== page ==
Last year, American’s gave a whopping $316.2 billion to charity.
Sounds big, doesn’t it?
It’s 2% of US GDP, a rate that charitable giving has been stuck at for four decades.
Philanthropy experts are asking how to get Americans to give more, and have suggested everything from skipping that daily latte to getting billionaires to donate at least 10% of their income to charity.
Just bumping the figure to 3% would mean an additional $158 billion for work to solve poverty, find cures for diseases, and improve public education.
But that 2% figure includes all the donations to 501(c)3 groups, those tax deductible donations made to churches, food pantries, or big-name nonprofits like Save the Children and the Red Cross.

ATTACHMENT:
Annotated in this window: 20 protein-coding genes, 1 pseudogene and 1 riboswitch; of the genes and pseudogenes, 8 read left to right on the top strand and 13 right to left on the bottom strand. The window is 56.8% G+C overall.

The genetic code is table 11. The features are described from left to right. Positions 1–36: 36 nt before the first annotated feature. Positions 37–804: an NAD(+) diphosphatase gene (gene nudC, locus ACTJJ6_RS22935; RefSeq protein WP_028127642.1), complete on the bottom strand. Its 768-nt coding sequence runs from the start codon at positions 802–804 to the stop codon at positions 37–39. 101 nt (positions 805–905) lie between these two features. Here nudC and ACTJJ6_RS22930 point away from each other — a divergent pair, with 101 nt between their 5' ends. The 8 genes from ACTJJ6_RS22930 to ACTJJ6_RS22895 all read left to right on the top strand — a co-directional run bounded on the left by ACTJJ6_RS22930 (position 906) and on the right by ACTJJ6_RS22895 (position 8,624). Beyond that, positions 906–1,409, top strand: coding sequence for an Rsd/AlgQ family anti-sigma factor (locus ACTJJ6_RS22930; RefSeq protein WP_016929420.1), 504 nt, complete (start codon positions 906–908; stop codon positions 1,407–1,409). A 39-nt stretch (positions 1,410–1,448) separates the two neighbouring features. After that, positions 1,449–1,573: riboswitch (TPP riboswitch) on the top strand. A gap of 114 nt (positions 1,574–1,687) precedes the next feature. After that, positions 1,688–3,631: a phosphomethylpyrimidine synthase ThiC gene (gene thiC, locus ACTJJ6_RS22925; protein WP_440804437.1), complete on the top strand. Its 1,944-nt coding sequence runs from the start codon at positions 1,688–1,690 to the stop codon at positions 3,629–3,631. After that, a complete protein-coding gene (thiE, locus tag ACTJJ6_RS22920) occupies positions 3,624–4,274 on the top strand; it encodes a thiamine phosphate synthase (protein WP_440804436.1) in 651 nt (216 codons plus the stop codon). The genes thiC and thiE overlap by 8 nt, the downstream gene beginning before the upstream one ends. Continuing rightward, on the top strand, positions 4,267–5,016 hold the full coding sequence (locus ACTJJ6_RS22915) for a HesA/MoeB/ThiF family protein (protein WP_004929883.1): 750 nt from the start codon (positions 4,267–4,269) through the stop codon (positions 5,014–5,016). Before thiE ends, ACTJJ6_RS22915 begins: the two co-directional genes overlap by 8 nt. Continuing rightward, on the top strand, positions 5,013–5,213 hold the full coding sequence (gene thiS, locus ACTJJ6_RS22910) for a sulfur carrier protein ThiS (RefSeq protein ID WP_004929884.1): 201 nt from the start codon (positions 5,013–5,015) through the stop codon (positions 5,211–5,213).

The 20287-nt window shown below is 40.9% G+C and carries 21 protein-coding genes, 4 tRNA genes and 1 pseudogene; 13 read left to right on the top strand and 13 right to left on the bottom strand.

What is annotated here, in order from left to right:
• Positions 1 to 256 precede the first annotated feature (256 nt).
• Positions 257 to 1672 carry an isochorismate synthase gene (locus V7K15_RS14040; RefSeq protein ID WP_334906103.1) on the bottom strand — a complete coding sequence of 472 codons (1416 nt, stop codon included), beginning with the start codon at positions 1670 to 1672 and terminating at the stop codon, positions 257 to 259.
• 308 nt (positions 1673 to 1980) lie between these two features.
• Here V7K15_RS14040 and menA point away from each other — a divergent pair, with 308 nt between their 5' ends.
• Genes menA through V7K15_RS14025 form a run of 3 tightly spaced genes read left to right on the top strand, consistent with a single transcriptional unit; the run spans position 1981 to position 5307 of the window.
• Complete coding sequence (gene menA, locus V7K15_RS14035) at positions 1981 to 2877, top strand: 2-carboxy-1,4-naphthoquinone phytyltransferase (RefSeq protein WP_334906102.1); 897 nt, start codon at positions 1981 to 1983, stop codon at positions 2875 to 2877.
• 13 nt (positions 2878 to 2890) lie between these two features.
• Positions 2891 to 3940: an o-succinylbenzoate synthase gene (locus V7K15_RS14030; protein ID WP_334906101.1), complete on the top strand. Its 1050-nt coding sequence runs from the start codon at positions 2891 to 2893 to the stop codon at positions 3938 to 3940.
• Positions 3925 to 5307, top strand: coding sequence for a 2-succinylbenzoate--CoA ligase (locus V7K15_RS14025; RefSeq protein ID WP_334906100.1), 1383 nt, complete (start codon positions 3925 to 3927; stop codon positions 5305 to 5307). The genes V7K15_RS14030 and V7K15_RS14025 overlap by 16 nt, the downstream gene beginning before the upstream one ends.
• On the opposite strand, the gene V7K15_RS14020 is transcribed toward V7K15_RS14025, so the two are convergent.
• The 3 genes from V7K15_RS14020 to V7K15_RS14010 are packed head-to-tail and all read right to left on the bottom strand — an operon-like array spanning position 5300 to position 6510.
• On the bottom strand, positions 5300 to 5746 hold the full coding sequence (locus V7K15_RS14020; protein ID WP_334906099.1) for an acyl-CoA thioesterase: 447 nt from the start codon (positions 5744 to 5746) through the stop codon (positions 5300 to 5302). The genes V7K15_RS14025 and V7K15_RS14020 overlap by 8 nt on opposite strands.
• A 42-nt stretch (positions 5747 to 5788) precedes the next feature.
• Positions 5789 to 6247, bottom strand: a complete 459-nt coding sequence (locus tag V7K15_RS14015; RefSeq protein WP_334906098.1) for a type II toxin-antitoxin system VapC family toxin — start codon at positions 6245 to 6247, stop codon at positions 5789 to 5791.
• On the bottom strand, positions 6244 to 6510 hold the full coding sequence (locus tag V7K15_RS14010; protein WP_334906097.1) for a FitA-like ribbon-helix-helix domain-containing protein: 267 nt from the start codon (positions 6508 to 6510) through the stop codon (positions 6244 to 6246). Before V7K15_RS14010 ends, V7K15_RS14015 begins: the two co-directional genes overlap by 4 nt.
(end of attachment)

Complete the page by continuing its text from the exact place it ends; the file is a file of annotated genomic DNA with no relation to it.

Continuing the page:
It doesn’t include other kinds of philanthropy volunteer hours, or money many recent immigrants send overseas to help impoverished relatives. For some families, especially lower income families, giving time may be easier to do when money’s very tight.
What is the right number? Many faiths’ tithing traditions would say 10%, but only about 5% of Americans seem to be giving that much
Philosopher Pete Singer’s The Life You Can Save calls for us to do what we can to end extreme poverty as a moral imperative, and asks us each to make a pledge to donate a certain amount to address poverty around the world. It even includes a list of ten effective groups fighting poverty around the world, from the Fistula Foundation to Oxfam.
What do you think? What’s the right percent of income to donate, and how much should Americans give?